Do you buy pens, pencils, paper clips, stationery, or other small items to use for your rental property business? These can be claimed as office expenses. Larger items, such as computers, printers, chairs, and desks, should be claimed as capital expenses.
If you hire an accountant or other tax expert to help you prepare your return, the fees you pay are a deductible expense. This includes the TurboTax Live service, which offers packages with support from experts on rental property taxes.
Deduct property taxes paid to your municipality in the current year. Claim only the portion that relates to your rental property. For example, if you paid $3,000 in property taxes on your principal residence and you rent out your basement apartment (which is 40% of the square footage of your home), claim $1,200 on your tax return:
$3,000 x 40% = $1,200
Repairs and maintenance
You can deduct the cost of repairs on your rental property, including the labour. The expenses have to be current expenses, such as those related to restoring the property to its original condition, not to improving the value of the property. And, sorry, you can’t deduct a value for your own labour (though we’re sure you’re worth it).
Salaries and management fees
Amounts paid to your employees can be deducted—but alas, you can’t deduct your own salary (that is, if you pay yourself one). If you are an employer, you should deduct your contributions to the Canada Pension Plan (CPP) and Employment Insurance (EI) plans. You can also deduct amounts paid to a third party to manage your property. Also, realtor fees related to the sale of a rental property can be claimed to reduce capital gains. Read a little more here on how this works.
If your rental property is in another municipality, you can deduct travel expenses incurred when going to collect the rent or maintain the property—but only those expenses related to actually managing the property (for example, you can’t deduct boarding or lodging).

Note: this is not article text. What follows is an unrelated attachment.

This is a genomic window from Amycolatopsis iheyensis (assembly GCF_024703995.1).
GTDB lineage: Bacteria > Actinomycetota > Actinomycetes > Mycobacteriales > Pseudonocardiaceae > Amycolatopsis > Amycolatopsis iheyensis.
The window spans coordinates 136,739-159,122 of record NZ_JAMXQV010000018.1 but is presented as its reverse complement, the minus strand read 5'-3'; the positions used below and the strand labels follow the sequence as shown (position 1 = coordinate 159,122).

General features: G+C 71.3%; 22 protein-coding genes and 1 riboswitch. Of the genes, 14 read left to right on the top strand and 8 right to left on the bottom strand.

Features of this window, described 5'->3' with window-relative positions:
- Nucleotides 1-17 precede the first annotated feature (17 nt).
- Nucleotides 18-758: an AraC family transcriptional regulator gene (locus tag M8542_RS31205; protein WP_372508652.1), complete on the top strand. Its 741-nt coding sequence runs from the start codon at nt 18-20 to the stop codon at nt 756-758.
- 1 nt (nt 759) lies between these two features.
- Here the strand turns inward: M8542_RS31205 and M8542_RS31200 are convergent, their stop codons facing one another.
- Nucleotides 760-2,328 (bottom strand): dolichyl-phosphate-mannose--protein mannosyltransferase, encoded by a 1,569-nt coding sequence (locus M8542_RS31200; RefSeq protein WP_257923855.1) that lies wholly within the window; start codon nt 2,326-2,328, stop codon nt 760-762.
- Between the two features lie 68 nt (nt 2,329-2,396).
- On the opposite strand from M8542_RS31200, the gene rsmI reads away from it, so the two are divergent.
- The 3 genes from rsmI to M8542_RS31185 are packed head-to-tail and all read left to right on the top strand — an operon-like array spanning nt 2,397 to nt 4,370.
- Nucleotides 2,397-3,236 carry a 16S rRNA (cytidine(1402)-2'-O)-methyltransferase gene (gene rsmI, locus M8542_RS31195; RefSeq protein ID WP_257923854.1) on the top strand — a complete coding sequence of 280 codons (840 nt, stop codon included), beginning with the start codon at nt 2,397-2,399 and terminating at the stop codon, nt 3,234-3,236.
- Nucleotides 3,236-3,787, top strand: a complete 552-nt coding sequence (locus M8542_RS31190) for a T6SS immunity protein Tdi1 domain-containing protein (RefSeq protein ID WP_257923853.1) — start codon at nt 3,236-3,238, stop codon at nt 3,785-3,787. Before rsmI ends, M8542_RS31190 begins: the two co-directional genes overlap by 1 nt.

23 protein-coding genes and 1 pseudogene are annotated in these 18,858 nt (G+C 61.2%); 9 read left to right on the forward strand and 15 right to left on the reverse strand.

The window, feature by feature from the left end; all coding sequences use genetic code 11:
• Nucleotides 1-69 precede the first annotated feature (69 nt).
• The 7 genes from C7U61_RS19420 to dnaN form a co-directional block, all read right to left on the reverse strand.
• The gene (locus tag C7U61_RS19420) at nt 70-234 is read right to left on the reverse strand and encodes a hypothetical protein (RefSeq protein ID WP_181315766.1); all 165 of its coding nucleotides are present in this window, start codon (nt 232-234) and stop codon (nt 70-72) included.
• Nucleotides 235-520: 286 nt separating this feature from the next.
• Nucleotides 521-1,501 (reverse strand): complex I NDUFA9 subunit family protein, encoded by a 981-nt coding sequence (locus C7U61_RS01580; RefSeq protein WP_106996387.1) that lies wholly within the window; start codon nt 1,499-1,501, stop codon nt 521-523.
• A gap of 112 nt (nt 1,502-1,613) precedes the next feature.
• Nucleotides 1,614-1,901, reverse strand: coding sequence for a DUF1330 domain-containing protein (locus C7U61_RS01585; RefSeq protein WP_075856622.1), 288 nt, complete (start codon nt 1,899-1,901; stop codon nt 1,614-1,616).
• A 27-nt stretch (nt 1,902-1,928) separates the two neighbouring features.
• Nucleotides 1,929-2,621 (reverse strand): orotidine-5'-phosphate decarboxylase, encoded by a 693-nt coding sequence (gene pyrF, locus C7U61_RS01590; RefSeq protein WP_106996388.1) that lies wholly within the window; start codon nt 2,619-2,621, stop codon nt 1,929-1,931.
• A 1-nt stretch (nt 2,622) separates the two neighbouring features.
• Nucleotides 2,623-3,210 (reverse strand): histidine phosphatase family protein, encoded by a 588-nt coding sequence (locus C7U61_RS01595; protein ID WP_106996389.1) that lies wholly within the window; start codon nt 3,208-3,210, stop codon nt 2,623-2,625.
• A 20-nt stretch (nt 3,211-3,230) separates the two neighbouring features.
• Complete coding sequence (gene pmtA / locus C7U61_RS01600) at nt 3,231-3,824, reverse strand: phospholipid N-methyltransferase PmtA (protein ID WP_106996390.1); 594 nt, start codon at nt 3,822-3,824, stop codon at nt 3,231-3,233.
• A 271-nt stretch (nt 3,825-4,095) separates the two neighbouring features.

You can claim a tax deduction for the portion of utilities related to your rental property or suite. The following utilities related to your property can be deducted (if you pay for them): heat, electricity, water, and cable.
One important point to keep in mind: If you’re renting part of your primary residence, claim only the portion of expenses that pertain specifically to the rental unit. For example, if you rent out your basement and pay the water bill for the entire home, you can’t claim the total amount of that bill on your taxes—just the portion that applies to the basement.
How do you claim rent expenses on your taxes?
While the CRA accepts other types of financial statements for claiming rental income and expenses, they encourage landlords to use form T776. Fill it out on your own when it’s time to file your taxes, or you can make it easier by using TurboTax, which helps you complete the form along with your entire income tax return.
Minimize your rental income; maximize your profits
By tracking and claiming all eligible expenses, you’ll be getting the most value out of your rental property or unit. Isn’t that why you have it in the first place? Save receipts, log what you spend, and make sure you have it all on hand at tax-filing time.